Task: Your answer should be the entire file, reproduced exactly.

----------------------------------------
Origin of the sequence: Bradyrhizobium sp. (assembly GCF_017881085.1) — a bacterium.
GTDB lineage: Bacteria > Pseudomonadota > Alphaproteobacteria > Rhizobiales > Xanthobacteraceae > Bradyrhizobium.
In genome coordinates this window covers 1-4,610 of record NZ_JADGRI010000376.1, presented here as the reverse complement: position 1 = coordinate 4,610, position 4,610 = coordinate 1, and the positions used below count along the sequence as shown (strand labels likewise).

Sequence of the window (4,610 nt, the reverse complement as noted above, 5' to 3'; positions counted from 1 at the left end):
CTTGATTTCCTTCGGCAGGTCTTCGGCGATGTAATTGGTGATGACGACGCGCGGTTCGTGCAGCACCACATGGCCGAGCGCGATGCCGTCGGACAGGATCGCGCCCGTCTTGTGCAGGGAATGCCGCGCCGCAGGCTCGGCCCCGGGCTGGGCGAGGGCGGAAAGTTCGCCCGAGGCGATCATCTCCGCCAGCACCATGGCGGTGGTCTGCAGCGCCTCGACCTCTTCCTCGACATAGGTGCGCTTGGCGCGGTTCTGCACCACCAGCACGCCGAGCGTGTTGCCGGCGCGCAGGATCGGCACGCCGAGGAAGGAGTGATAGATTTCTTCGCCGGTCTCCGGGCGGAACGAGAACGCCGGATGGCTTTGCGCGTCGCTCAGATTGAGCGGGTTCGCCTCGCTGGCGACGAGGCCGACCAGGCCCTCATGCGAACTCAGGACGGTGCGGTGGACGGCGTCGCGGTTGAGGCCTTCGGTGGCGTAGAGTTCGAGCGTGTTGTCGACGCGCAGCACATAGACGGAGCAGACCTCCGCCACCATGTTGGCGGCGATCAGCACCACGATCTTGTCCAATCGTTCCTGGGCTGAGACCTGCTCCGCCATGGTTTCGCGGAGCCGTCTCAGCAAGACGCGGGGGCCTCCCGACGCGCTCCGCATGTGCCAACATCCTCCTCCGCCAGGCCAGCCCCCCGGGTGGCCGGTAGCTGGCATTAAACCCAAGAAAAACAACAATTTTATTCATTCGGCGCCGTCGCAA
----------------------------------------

Origin of the sequence: Bradyrhizobium sp. (assembly GCF_017881085.1) — a bacterium.
GTDB lineage: Bacteria > Pseudomonadota > Alphaproteobacteria > Rhizobiales > Xanthobacteraceae > Bradyrhizobium.
In genome coordinates this window covers 1-4,610 of record NZ_JADGRI010000376.1, presented here as the reverse complement: position 1 = coordinate 4,610, position 4,610 = coordinate 1, and the positions used below count along the sequence as shown (strand labels likewise).

Sequence of the window (4,610 nt, the reverse complement as noted above, 5' to 3'; positions counted from 1 at the left end):
CTTGATTTCCTTCGGCAGGTCTTCGGCGATGTAATTGGTGATGACGACGCGCGGTTCGTGCAGCACCACATGGCCGAGCGCGATGCCGTCGGACAGGATCGCGCCCGTCTTGTGCAGGGAATGCCGCGCCGCAGGCTCGGCCCCGGGCTGGGCGAGGGCGGAAAGTTCGCCCGAGGCGATCATCTCCGCCAGCACCATGGCGGTGGTCTGCAGCGCCTCGACCTCTTCCTCGACATAGGTGCGCTTGGCGCGGTTCTGCACCACCAGCACGCCGAGCGTGTTGCCGGCGCGCAGGATCGGCACGCCGAGGAAGGAGTGATAGATTTCTTCGCCGGTCTCCGGGCGGAACGAGAACGCCGGATGGCTTTGCGCGTCGCTCAGATTGAGCGGGTTCGCCTCGCTGGCGACGAGGCCGACCAGGCCCTCATGCGAACTCAGGACGGTGCGGTGGACGGCGTCGCGGTTGAGGCCTTCGGTGGCGTAGAGTTCGAGCGTGTTGTCGACGCGCAGCACATAGACGGAGCAGACCTCCGCCACCATGTTGGCGGCGATCAGCACCACGATCTTGTCCAATCGTTCCTGGGCTGAGACCTGCTCCGCCATGGTTTCGCGGAGCCGTCTCAGCAAGACGCGGGGGCCTCCCGACGCGCTCCGCATGTGCCAACATCCTCCTCCGCCAGGCCAGCCCCCCGGGTGGCCGGTAGCTGGCATTAAACCCAAGAAAAACAACAATTTTATTCATTCGGCGCCGTCGCAA